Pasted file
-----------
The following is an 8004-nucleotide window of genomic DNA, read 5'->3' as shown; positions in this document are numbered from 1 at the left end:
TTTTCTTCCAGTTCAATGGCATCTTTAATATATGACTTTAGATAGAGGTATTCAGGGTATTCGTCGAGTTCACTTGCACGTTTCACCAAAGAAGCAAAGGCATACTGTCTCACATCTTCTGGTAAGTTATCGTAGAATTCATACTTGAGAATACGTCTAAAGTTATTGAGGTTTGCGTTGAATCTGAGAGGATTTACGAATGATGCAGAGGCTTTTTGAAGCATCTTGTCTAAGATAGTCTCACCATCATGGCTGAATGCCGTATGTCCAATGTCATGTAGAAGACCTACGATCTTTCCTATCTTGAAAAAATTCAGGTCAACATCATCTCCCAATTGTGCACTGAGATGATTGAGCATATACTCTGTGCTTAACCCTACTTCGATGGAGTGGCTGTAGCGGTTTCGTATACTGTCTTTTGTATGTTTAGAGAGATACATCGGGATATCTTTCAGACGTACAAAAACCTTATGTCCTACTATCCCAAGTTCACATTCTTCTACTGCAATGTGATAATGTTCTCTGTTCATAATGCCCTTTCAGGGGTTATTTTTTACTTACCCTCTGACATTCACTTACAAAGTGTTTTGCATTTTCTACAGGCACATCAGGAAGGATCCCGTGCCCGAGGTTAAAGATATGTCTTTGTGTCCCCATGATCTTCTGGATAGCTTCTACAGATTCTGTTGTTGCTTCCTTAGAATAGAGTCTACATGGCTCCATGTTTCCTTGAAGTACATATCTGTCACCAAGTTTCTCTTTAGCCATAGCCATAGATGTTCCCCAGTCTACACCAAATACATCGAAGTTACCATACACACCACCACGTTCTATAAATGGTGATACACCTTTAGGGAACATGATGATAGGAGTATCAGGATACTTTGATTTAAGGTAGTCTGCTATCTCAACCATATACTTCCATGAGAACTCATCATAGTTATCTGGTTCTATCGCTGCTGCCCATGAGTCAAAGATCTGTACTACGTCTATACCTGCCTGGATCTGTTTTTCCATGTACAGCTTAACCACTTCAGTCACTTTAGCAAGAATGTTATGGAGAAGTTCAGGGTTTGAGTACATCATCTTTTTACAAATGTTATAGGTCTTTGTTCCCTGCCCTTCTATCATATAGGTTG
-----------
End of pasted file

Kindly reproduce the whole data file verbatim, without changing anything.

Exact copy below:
The following is an 8004-nucleotide window of genomic DNA, read 5'->3' as shown; positions in this document are numbered from 1 at the left end:
TTTTCTTCCAGTTCAATGGCATCTTTAATATATGACTTTAGATAGAGGTATTCAGGGTATTCGTCGAGTTCACTTGCACGTTTCACCAAAGAAGCAAAGGCATACTGTCTCACATCTTCTGGTAAGTTATCGTAGAATTCATACTTGAGAATACGTCTAAAGTTATTGAGGTTTGCGTTGAATCTGAGAGGATTTACGAATGATGCAGAGGCTTTTTGAAGCATCTTGTCTAAGATAGTCTCACCATCATGGCTGAATGCCGTATGTCCAATGTCATGTAGAAGACCTACGATCTTTCCTATCTTGAAAAAATTCAGGTCAACATCATCTCCCAATTGTGCACTGAGATGATTGAGCATATACTCTGTGCTTAACCCTACTTCGATGGAGTGGCTGTAGCGGTTTCGTATACTGTCTTTTGTATGTTTAGAGAGATACATCGGGATATCTTTCAGACGTACAAAAACCTTATGTCCTACTATCCCAAGTTCACATTCTTCTACTGCAATGTGATAATGTTCTCTGTTCATAATGCCCTTTCAGGGGTTATTTTTTACTTACCCTCTGACATTCACTTACAAAGTGTTTTGCATTTTCTACAGGCACATCAGGAAGGATCCCGTGCCCGAGGTTAAAGATATGTCTTTGTGTCCCCATGATCTTCTGGATAGCTTCTACAGATTCTGTTGTTGCTTCCTTAGAATAGAGTCTACATGGCTCCATGTTTCCTTGAAGTACATATCTGTCACCAAGTTTCTCTTTAGCCATAGCCATAGATGTTCCCCAGTCTACACCAAATACATCGAAGTTACCATACACACCACCACGTTCTATAAATGGTGATACACCTTTAGGGAACATGATGATAGGAGTATCAGGATACTTTGATTTAAGGTAGTCTGCTATCTCAACCATATACTTCCATGAGAACTCATCATAGTTATCTGGTTCTATCGCTGCTGCCCATGAGTCAAAGATCTGTACTACGTCTATACCTGCCTGGATCTGTTTTTCCATGTACAGCTTAACCACTTCAGTCACTTTAGCAAGAATGTTATGGAGAAGTTCAGGGTTTGAGTACATCATCTTTTTACAAATGTTATAGGTCTTTGTTCCCTGCCCTTCTATCATATAGGTTG